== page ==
Role of NGOS
NGOs play an important role in the expansion of the Mid-Day Meal Scheme. The State Governments partner with NGOs like The Akshaya Patra Foundation to implement the Mid-Day Meal Programme in order to increase the number of children they reach out to. Thus many NGOs work towards countering hunger and malnutrition.
This Public-Private Partnership (PPP) has proved instrumental in improving the quality and reach of the programme. There are many facets which the Government considers when selecting a non-profit to partner with. Such organisations must be transparent and 'of proven integrity'. Below are the NP-NSPE 2004 criteria for choosing an NGO:
|NP-NSPE 2004 criteria for choosing an NGO
From grain grants to a cooked meal
Once chosen, an NGO must set up a kitchen, carry out the day to day operations of preparing meals and maintain its running costs. As the NP-NSPE, 2004 Guidelines state,
'In urban areas where a centralised kitchen setup is possible for a cluster of schools, cooking may wherever appropriate, be undertaken in a centralised kitchen and cooked hot meal may then be transported under hygienic conditions through a reliable transport system to various schools. There may be one or more such nodal kitchen(s) in an urban area, depending on the number of clusters which they serve.'
In order to implement the programme effectively, therefore, an NGO must be well equipped to handle the logistics of the programme. A non-profit must have ‘financial and logistic capacity to supply the mid-day meal on the requisite scale'.
The Government provides a solution as to how this may be attained. The Ministry of Human Resources Department states:
“The state government shall be fully responsible in implementing the programme through NGOs support either for a cooked meal or pre cooked food variant in eligible schools. To this extent the State Government or the NGO concerned, may mobilize resources for conversion of food grains in to a cooked meal.”
- The Guidelines, in Annexure IX Para 7
This solution has allowed organisations such as Akshaya Patra, who have kitchens across the country, costing an average Rs. 80 million (8 crores), to set up their massive infrastructures and conduct the Scheme in line with Government’s guidelines. It gives NGOs a means to raise funds for the deficit incurred during programme implementation.
As the minutes of the 2008-2009 Programme Approval Board meeting state, “Other expenses such as cooks honorarium, vessels and kitchen construction, transportation are to be borne by NGOs.”
The Government has even made provisions for donations raised. For example in 2003, a committee, headed by the former Chief Justice of India (the National Committee for Promotion of Social and Economic Welfare, Department of Revenue, Ministry of Finance, Government of India) recommended Akshaya Patra as an eligible project that could raise donations up to Rs. 220 million (22 crores) with 100% tax benefits to the donors for 3 years.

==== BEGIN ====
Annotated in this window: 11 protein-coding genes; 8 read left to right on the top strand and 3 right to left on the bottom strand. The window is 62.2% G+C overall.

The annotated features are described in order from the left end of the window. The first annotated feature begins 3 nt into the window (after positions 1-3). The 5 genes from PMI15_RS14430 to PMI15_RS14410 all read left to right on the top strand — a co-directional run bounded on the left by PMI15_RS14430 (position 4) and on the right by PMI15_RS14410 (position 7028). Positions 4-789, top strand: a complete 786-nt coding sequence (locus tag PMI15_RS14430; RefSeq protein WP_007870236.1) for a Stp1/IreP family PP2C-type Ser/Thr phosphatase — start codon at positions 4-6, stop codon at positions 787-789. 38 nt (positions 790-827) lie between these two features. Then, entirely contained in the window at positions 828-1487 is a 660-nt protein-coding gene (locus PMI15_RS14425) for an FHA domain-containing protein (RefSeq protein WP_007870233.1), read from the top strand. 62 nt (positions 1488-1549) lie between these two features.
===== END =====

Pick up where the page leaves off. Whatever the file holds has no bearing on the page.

In 2006 the committee reviewed Akshaya Patra’s programme once again and raised the amount for tax free donations to Rs. 1000 million (100 crores). Another review in 2009 increased that number to Rs. 2000 million (200 crores) for a period of 3 years.
There is a two-pronged strategy to the Government’s decision to encourage NGOs. By doing so, not only does it improve the quality of the programme, but also promote community involvement. According to the NP-NSPE, 2004 ‘processes should also be set in place to ensure vibrant community involvement so that the mid day meal programme becomes a peoples’ programme.’
NGOs promote community participation through active volunteering and fundraising. They involve all layers of society and help the Government make the mid-day meal scheme a ‘peoples’ programme’.
Keeping it Transparent
The question now arises as to the transparency of operations in a Public-Private partnership. A National level Steering-cum-Monitoring Committee (NSMC) oversees management and monitoring of the programme. As stated in NP-NSPE, 2004, the committee's duties include:
‘Mobilizing community support and promoting public-private partnership for the programme’
‘Monitoring programme implementation, assessing its impact, and taking corrective steps’
One of the conditions for eligibility is that ‘persons managing the affairs of the association or institution are persons of proven integrity’ (National Committee for Promotion of Social and Economic Welfare, Government of India). Another is that ‘the association or institution maintains regular accounts of its receipts and expenditure’. Reports must be submitted regularly by the voluntary organisation.
The involvement of a number of private bodies in the implementation of the Mid-Day Meal Scheme has resulted in visibly better performance.
Nearly 120 million (12 crore) children are so far covered under the scheme, making this school lunch programme the largest in the world. The Government’s multi-faceted approach has therefore shown tremendous results.
By leveraging the unique resources of organisations such as Akshaya Patra to act as its implementing arm and making provisions for them to be as self-sufficient as possible, the Government has successfully involved the entire society in helping the children of our country. These foundations promote community participation through fundraising and volunteering
The private public partnerships it has encouraged have been instrumental in ensuring the success of the programme. With the aid of these organisations, the Government has managed to scale the scheme to massive proportions.
The scheme has impacted children in many ways. Attendance has increased, classroom hunger has reduced, malnutrition decreased and socialization among children of all castes improved.
On a global scale, the Indian Government has worked hard to meet the Millennium Development Goals.